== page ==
Jennifer Davis Carey
A native New Yorker, writer Jennifer Davis Carey has family roots in the Caribbean and American South. She learned a keen ear for and appreciation of language from her grandmother and great aunts and honed the craft of writing with workshops with Algonkian Writers, Sewanee Writer’s Workshop, Hurston-Wright Foundation Writing Workshop, a residency with Voices of our Nation (VONA), and coursework at Grub Street in Boston. Near the Hope is her first novel.
An Interview with Jennifer Davis Carey
Tell me about the title of your novel
The book is loosely based on my grandmother’s life as an immigrant from the small island of Barbados. She saved the correspondence between her and her father in an ancient handbag that she kept in her dresser drawer. I still have them. The letters from her father all bear the address “Taborvilla, Near the Hope.” To me, the phrase ‘near the hope’ resonated not just as an address or a district in Barbados, but as a metaphor for my grandmother’s longings as well as those of the millions of other immigrants coming to America.
What did you learn from writing your book?
I learned a tremendous amount of the history of Barbados and the aftermath of slavery in terms of economic and social structure. I also learned about the experience of that first wave of immigrants from the Caribbean who came to New York at the turn of the century and their experiences as they struggled to strike a balance between cultural identity and cultural assimilation.
How did you become interested in writing?
For me writing is both a personal, and a public and political act. I have always loved to read stories that transport the reader into different times and places and that allow you to experience the world through other’s eyes. There are many stories that have yet to be told. Particular those stories about those consider “other” or “outsider.” It is those stories that I feel compelled to tell. That is true not only in my writing, but in my work in education and public service.
I have also loved to read since I first discovered books as a small child. To me, writing is an extension of that. Both conjure people and worlds.
What was the hardest part of writing this book?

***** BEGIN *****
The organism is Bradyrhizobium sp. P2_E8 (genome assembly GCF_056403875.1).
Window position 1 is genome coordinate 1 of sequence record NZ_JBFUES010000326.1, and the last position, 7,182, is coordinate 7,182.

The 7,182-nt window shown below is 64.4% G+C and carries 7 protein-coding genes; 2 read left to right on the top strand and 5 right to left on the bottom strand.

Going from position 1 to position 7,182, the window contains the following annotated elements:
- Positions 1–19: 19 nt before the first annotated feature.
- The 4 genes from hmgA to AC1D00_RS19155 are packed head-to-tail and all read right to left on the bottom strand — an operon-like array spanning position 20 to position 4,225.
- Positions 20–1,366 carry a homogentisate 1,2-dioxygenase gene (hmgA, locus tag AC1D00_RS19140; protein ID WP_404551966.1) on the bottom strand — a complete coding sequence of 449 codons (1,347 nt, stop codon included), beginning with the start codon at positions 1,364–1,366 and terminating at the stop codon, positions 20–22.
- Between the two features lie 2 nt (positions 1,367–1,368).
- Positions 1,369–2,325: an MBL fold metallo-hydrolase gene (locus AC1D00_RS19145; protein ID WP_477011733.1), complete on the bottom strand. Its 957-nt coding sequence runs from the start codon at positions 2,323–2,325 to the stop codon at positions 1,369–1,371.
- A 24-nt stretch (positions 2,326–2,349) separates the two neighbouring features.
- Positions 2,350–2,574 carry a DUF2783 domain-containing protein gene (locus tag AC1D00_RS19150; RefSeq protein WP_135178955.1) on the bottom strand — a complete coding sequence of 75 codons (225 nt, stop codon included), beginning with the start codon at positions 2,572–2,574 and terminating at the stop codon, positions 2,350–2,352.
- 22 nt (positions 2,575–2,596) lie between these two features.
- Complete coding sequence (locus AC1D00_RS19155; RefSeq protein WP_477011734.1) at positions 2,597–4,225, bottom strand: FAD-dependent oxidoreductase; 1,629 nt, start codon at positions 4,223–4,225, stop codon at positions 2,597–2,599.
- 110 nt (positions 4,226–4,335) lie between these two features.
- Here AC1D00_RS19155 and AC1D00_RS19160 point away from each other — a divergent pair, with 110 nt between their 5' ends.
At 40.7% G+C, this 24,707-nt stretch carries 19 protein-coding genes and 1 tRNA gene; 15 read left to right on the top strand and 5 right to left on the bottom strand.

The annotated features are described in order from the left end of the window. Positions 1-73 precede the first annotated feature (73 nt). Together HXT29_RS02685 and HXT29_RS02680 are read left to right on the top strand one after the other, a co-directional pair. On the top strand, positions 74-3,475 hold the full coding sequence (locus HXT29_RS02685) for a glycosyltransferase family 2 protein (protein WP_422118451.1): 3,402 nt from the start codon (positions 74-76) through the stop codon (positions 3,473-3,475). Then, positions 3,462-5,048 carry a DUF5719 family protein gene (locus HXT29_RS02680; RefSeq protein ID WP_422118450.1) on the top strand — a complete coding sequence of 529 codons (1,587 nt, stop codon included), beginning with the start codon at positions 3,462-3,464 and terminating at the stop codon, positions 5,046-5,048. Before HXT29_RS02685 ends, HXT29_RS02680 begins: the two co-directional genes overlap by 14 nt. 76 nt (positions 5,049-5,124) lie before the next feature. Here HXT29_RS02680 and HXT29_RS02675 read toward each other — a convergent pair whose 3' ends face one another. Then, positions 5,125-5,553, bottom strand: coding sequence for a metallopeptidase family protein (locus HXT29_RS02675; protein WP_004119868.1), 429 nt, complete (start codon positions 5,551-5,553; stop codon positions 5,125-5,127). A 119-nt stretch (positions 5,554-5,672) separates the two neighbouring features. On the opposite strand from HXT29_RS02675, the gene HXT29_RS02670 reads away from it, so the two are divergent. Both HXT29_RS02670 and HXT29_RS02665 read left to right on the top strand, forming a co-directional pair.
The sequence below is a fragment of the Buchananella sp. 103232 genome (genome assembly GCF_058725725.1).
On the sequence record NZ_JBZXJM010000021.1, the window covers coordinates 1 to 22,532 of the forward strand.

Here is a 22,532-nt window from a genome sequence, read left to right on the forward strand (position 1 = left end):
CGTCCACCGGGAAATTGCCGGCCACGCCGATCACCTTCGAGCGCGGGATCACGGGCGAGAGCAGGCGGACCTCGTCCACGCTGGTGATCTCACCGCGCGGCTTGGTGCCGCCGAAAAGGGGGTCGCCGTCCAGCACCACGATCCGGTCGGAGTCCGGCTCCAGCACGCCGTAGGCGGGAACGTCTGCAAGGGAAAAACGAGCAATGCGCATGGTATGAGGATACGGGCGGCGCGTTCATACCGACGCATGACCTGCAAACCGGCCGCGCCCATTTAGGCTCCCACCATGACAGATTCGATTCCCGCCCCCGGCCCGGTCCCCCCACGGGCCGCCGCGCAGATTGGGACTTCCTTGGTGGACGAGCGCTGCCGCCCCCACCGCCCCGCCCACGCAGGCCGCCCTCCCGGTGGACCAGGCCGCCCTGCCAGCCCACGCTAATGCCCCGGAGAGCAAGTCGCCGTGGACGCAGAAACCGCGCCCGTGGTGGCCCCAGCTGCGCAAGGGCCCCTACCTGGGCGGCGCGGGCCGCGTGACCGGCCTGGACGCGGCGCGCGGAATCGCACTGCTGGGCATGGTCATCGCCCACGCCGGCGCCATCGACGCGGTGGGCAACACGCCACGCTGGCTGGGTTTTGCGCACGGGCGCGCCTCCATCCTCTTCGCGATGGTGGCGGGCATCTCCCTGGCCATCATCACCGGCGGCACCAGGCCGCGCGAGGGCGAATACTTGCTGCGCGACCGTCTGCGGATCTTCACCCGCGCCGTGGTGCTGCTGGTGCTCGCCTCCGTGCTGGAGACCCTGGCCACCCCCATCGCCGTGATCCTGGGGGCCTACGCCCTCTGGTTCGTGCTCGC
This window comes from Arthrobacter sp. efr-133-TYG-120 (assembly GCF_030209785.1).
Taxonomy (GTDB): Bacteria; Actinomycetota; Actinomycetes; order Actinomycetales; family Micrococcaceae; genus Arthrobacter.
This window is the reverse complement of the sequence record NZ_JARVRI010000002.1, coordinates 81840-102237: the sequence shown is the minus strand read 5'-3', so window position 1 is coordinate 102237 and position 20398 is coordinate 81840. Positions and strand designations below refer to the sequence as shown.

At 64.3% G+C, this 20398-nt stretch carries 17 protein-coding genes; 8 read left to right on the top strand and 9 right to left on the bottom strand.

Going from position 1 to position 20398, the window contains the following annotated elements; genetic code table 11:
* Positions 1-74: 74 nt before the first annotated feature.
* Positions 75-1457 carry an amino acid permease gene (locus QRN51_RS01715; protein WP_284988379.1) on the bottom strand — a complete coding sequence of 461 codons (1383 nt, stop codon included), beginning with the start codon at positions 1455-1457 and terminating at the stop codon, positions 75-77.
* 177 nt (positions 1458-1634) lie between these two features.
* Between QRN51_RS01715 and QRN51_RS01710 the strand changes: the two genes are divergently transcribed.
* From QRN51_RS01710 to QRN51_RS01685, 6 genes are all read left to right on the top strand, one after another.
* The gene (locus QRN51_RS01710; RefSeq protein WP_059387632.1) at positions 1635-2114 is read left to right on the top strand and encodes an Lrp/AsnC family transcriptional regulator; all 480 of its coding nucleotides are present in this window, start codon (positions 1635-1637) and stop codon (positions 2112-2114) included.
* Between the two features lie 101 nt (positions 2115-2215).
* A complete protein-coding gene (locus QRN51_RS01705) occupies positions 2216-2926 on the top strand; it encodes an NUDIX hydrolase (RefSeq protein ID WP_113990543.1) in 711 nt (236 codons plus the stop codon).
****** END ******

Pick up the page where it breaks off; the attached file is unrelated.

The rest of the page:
The hardest part of writing this book was facing some unpleasant truths. The depravity of the plantation system in Barbados and its effect on my ancestors was difficult to learn. The discord between blacks of the diaspora with roots in the American South and those with roots in the Caribbean continues to be painful.
Is there an important message or theme that you want readers to grasp?
I hope that readers will consider the tension that exists among immigrants between maintaining and passing on cultural traditions and values, memories and history and assimilating into an adopted culture. I also would like readers to consider the question of the power of first love and the nature of sacrifice—not only for what is but for what may be, for that hope for the future and future generations.
What kind of research did you do for this book outside of your personal experience?
I did significant genealogical research and read widely on the history, culture, and economy of the Barbados. During a trip to the island, I visited historical and cultural sites. I did the same in Brooklyn and Manhattan. I also talked with relatives and tapped their memories. For the New York chapters I read books and articles on Triangle Shirtwaist Factory. David von Drehle’s Triangle: The Fire That Changed America was particularly useful. For the experience of the Pullman Porters I found Larry Tye’s book, Rising from the Rails most useful.